Natural antioxidant helps curb muscle loss ageing

Posted: 28 September 2016 | Niamh Louise Marriott, Digital Content Producer | No comments yet

Daily supplementation with pycnogenol helps to stabilise muscles through this natural process and supports muscular function and endurance…

A new study shows French maritime pine bark extract, pycnogenol, may be effective in curbing muscle loss that occurs with ageing – a natural process that leads to sarcopenia, a common condition affecting adults as early as age 65.

The study revealed that daily supplementation with pycnogenol helps to stabilise muscles through this natural process and supports muscular function and endurance.

Muscle loss

According to the National Library of Medicine, physically inactive individuals can lose as much as 8% of muscle mass each decade after 30. Those who are physically active can maintain more muscle mass yet are still affected by muscle loss due to ageing.

“Muscle loss due to aging can affect even the most active individuals and can result in feelings of weakness and frustrating fatigue which can interfere with our daily activities. This natural process is why opening a jar of pickles gets harder as we get older. We have less muscle to work with, so our muscles must work harder and, thus, we get tired faster,” said natural nutrition expert Dr Fred Pescatore.

“This new study builds on a body of research connecting pycnogenol to healthy aging,” said Pescatore. “As we age, muscle loss starts to impact the daily activities we tend to take for granted like climbing stairs, lifting groceries or enjoying walks without getting tired. This research shows that pycnogenol can help alleviate the symptoms of sarcopenia and can support muscle function as we age.”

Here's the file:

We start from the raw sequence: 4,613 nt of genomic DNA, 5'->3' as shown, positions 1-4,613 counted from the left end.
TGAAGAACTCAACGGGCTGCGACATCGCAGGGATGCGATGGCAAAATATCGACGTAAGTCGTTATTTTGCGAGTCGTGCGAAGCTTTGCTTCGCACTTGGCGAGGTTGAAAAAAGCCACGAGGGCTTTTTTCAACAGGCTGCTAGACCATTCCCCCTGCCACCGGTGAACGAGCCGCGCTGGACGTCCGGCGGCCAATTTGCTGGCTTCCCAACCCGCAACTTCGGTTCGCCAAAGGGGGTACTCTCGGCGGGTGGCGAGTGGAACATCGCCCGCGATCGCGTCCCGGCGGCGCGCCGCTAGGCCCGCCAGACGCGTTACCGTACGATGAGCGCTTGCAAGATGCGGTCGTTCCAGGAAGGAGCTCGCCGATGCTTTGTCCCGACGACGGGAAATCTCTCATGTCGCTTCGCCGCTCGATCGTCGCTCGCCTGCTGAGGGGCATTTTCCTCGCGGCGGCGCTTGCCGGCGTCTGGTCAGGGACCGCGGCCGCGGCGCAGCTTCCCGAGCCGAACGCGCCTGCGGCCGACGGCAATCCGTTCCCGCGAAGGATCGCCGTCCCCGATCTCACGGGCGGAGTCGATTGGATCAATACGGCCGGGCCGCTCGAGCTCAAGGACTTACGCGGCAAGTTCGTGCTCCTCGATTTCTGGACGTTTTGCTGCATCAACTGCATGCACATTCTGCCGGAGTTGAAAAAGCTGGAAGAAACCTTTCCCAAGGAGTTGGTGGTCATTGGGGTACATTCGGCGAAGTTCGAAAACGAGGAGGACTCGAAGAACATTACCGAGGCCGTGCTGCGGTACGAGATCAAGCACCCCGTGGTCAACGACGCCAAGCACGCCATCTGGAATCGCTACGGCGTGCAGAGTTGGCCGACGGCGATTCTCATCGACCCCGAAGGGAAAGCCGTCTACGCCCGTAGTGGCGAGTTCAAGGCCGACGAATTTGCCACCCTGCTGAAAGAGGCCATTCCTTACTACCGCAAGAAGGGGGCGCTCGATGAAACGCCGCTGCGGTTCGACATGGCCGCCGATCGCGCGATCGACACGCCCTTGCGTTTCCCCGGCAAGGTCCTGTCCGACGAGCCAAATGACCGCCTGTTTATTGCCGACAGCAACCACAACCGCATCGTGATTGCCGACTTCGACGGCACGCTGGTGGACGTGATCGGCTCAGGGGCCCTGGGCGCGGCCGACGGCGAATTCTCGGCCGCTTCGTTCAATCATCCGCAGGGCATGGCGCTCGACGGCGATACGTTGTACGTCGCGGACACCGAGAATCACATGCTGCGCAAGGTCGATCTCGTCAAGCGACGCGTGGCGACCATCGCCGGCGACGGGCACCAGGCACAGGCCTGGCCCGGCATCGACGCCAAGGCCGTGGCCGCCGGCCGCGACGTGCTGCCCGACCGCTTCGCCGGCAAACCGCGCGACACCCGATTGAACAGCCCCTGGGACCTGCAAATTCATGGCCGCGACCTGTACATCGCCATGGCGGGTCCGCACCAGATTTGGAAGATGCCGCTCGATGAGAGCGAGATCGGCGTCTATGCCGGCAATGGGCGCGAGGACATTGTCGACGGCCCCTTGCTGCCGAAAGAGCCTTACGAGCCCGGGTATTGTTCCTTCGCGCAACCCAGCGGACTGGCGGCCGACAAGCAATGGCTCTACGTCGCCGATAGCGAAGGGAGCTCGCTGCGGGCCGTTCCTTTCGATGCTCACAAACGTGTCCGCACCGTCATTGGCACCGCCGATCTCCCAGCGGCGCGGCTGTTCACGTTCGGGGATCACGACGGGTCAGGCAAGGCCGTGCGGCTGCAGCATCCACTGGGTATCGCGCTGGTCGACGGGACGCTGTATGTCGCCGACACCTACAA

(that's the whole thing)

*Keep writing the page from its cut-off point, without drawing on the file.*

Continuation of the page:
In the study, participants between ages 70 – 78 and exhibiting symptoms of muscle loss, sarcopenia and fatigue but otherwise healthy, reported feeling increased muscle endurance in completing daily tasks such as walking and stair climbing, and improved overall muscular function by more than 40% after 8 weeks of taking 150 mg of pycnogenol

Results of trial

Daily use by participants led to:

  • greater muscular function and endurance in daily tasks such as carrying items (4-5 lbs.) (71% improvement with pycnogenol/23% control), climbing stairs (52% improvement with pycnogenol/20% control) and distance walked (38% improvement with pycnogenol/17% control)
  • reduced oxidative stress by 14%, a common measurement of sarcopenia which prevents the body from normal detoxifying and repair
  • reduced proteinuria by 40% – presence of protein in urine which, with normal kidney function, can indicate waste from muscle erosion
  • general fitness scores by more than 46% percent in comparison with placebo

While experts recommend adequate amounts of sleep, in addition to diet and daily exercise to maintain physical fitness in later years, the study results are encouraging for those looking for an added boost in muscle function overall.

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